Thursday, April 21, 2011

‘[A literary work] is not a mere play of the imagination, the isolated caprice of an exited brain, but a transcript of contemporary manners and customs and the sign of a particular state of intellect.  The conclusion derived from this is that, through literary monuments, we can retrace the way in which men and women felt and thought many centuries ago.’ – Hippolyte Tain, Histoire de la literature anglaise, Quot. in AVI English Literature by Jonathan Bate, p81.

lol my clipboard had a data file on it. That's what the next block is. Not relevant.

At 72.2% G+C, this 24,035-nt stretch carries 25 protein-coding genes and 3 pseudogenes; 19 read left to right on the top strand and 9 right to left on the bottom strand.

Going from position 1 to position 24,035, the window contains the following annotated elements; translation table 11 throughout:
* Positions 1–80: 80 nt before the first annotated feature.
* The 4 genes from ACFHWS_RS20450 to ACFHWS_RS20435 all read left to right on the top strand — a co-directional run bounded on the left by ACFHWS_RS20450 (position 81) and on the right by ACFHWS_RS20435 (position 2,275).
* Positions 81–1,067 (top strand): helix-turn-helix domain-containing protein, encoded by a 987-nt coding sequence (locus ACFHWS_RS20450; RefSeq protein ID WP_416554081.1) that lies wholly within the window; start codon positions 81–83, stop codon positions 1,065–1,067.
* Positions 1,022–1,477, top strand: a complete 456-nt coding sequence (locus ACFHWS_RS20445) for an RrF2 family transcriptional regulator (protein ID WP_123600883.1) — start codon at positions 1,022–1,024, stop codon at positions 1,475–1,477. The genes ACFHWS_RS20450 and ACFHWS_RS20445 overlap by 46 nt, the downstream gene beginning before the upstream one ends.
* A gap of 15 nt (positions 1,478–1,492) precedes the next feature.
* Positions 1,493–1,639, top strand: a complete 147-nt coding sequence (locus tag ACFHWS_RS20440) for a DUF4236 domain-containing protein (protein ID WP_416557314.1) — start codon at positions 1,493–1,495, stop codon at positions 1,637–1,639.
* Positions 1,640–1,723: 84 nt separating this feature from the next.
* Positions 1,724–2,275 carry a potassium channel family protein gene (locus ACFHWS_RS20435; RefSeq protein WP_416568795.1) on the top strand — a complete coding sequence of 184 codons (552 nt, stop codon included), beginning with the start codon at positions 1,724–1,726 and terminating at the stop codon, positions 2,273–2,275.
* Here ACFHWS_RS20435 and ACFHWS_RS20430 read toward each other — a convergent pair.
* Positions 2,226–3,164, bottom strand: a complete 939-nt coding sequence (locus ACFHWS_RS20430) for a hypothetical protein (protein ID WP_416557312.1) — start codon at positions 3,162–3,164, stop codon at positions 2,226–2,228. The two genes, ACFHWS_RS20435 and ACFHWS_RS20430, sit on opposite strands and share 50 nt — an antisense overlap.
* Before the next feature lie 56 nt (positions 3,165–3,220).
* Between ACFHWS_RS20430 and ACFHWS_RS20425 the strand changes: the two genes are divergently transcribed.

1 comment:

  1. Well said, Mr. Bate. Which is probably why I'm such a fan of really good historical fiction - kill two birds with one stone, so to speak.

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